One in four children and teens who get their blood pressure screened at routine checkups may appear to have hypertension, but that result often doesn’t hold up in repeat tests, a U.S. study suggests.
Researchers examined data from electronic medical records for almost 755,795 children and adolescents treated at Kaiser Permanente facilities in Southern California, including 186,732 patients diagnosed with high blood pressure.
About 18 percent of kids diagnosed with mild hypertension and 51 percent of youth with more severe high blood pressure got repeat tests at the same visit when their condition was initially detected.
When the tests were repeated during the same visit, 52 percent of kids diagnosed with high blood pressure in the first assessment no longer had hypertension based on the average result from two screenings.
This means a lot of kids got falsely diagnosed with high blood pressure, said lead study author Corinna Koebnick of Kaiser Permanente Southern California.
“Repeating high blood pressure readings will avoid unnecessary follow-up visits but also to prevent the possibility that true hypertension is overlooked,” Koebnick said by email.
Among kids initially diagnosed with high blood pressure, the diagnosis was confirmed at a follow-up checkup for 2.3 percent of patients with mild hypertension and 11.3 percent of youth with more severe cases, the study also found.
One limitation of the study is that different clinicians or methods for measuring blood pressure might impact which patients were diagnosed with hypertension, the authors note. Because most clinicians didn’t follow recommendations to repeat blood pressure screenings during initial visits and schedule follow-up appointments, it’s also possible that this influenced the proportion of kids with misdiagnosed hypertension, they add.
Still, the results suggest that pediatricians should repeat blood pressure tests during the same visit to verify the results and make sure children get the appropriate follow-up care if needed, the study team concludes in The Journal of Clinical Hypertension.
“If the first blood pressure reading is normal, it does not need to be repeated at that visit,” said Dr. Joyce Samuel, a researcher at the McGovern Medical School at the University of Texas Health Science Center at Houston. “However, if the first reading is high, taking a few minutes to repeat it may save considerable time, anxiety and cost in the long-run by avoiding unnecessary referrals to blood pressure specialists,” Samuel, who wasn’t involved in the study, said by email.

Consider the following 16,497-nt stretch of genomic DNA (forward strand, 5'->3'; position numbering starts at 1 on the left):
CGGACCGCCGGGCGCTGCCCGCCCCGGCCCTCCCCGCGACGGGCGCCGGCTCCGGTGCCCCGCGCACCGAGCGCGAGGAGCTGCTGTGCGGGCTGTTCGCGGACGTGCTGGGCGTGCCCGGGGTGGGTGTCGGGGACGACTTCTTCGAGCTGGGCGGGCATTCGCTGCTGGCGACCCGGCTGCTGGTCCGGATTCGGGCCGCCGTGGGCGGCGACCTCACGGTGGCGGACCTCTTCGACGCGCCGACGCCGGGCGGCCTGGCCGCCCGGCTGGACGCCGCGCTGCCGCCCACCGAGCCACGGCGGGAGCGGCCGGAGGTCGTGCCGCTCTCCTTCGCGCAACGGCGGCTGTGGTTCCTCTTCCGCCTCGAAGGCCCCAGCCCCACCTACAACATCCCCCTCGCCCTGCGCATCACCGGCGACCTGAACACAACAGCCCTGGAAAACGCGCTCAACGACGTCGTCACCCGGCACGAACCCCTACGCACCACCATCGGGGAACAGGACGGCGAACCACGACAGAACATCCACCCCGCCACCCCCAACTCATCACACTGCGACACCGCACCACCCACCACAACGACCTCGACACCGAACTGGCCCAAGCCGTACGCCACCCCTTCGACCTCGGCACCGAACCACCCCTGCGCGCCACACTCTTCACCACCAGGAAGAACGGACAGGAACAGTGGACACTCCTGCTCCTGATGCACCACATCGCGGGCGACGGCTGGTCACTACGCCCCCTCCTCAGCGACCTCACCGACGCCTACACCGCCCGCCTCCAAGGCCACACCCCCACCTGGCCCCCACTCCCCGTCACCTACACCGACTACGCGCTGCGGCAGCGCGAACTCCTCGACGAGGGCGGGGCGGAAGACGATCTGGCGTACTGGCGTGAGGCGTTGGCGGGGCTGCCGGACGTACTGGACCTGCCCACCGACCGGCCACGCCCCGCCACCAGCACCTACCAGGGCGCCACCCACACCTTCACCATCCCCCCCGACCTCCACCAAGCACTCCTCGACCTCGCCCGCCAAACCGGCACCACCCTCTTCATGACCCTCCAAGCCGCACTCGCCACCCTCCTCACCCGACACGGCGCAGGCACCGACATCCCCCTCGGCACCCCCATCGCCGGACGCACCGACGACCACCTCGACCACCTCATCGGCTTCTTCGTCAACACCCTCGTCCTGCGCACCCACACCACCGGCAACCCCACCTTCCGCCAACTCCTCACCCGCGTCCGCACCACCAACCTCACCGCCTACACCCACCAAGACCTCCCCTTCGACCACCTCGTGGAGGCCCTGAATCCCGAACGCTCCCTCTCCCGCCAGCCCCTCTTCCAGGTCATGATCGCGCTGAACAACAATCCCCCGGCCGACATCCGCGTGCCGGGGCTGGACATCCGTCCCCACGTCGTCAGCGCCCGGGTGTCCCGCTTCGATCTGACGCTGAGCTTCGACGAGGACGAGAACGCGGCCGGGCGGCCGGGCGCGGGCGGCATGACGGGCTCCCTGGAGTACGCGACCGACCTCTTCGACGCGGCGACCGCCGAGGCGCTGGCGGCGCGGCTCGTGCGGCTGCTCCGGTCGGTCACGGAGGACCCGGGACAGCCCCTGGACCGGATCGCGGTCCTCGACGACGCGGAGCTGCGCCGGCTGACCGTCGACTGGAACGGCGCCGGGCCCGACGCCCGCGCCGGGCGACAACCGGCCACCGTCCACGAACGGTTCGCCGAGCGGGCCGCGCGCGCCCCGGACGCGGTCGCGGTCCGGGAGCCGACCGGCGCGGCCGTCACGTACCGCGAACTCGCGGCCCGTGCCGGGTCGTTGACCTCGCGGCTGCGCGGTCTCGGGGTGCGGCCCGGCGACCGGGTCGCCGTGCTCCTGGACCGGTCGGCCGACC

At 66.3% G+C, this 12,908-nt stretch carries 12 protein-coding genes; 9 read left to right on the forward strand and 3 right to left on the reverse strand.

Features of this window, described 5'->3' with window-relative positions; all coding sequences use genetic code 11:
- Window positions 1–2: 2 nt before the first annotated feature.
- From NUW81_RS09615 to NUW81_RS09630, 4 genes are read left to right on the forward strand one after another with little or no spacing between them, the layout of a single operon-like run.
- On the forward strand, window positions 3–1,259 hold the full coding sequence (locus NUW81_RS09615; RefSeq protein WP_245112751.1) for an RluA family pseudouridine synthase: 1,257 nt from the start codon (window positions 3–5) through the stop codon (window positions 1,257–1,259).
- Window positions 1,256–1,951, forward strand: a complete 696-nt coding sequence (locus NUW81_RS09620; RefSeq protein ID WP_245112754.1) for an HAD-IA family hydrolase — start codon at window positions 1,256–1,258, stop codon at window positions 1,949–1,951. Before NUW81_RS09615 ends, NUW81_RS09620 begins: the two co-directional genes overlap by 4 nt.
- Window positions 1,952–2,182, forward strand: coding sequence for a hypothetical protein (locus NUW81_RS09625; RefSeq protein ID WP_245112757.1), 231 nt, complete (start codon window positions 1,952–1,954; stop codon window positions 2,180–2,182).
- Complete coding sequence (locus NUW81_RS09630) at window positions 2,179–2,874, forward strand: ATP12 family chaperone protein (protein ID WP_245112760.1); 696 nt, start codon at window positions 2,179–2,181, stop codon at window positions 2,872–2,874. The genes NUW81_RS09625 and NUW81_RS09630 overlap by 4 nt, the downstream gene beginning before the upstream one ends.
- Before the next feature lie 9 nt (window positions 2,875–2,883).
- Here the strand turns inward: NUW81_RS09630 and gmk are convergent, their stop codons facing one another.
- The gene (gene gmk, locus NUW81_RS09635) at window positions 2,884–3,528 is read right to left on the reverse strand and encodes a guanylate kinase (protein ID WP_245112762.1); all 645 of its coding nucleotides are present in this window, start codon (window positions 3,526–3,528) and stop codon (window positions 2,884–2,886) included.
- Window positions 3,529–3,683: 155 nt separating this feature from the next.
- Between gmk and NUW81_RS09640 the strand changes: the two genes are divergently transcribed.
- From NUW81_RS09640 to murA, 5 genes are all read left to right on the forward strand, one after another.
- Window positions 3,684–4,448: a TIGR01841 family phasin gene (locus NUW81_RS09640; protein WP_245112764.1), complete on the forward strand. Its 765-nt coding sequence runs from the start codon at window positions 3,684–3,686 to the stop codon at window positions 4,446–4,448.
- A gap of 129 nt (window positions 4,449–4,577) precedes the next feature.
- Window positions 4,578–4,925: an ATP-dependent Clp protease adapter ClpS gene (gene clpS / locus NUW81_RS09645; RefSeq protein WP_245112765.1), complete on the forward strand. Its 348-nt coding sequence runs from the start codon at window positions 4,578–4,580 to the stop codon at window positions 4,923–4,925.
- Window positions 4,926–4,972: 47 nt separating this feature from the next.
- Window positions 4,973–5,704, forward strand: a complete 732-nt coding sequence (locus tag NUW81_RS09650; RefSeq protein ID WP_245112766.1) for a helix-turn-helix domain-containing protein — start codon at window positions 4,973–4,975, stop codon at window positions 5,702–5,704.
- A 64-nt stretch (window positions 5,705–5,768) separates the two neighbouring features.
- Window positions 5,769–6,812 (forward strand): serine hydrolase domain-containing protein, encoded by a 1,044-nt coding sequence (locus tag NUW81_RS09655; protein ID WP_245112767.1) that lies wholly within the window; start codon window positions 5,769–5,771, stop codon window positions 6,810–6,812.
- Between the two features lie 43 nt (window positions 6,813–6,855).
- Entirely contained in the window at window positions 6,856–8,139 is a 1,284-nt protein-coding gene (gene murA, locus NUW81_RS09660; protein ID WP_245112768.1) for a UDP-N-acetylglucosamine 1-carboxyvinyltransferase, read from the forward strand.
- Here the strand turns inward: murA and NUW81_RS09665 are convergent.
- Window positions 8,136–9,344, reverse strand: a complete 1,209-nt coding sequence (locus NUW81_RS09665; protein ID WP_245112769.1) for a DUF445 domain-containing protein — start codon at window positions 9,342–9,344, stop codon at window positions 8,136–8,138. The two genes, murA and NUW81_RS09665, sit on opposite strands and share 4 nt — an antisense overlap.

Initial blood pressure readings may falsely suggest hypertension if the tests are done too quickly, especially if screening happens right at the start of the visit before children have a chance to sit and relax for a few minutes, noted Dr. David Kaelber, a researcher at Case Western Reserve University and chief medical informatics officer of the MetroHealth System in Cleveland, Ohio.
If children appear to have hypertension with the first assessment using an automated blood pressure machine, doctors might get a different result when they repeat the test manually, Kaelber, who wasn’t involved in the study, said by email.
“Automated machines are known to typically generate at least slightly higher blood pressure measures than manually taken blood pressure,” Kaelber said.
Doctors should check blood pressure at each annual physical, according to recommendations from the American Academy of Pediatrics (AAP). Children who have high blood pressure should try to lower it with lifestyle changes like improving diet and exercise habits before trying medication, the AAP advises.
“I think the most important message for parents is that they should be asking about their child’s blood pressure just like they ask about their child’s height and weight,” said Dr. Joseph Flynn, a researcher at the University of Washington and Seattle Children’s Hospital who was lead author of the AAP blood pressure guidelines.
“I’m sure that many parents request their child be re-measured if they don’t believe the height or weight for some reason,” Flynn, who wasn’t involved in the study, said by email. “Similarly, if the child’s blood pressure is high, they should ask that it be repeated at the same visit if that hasn’t already happened.”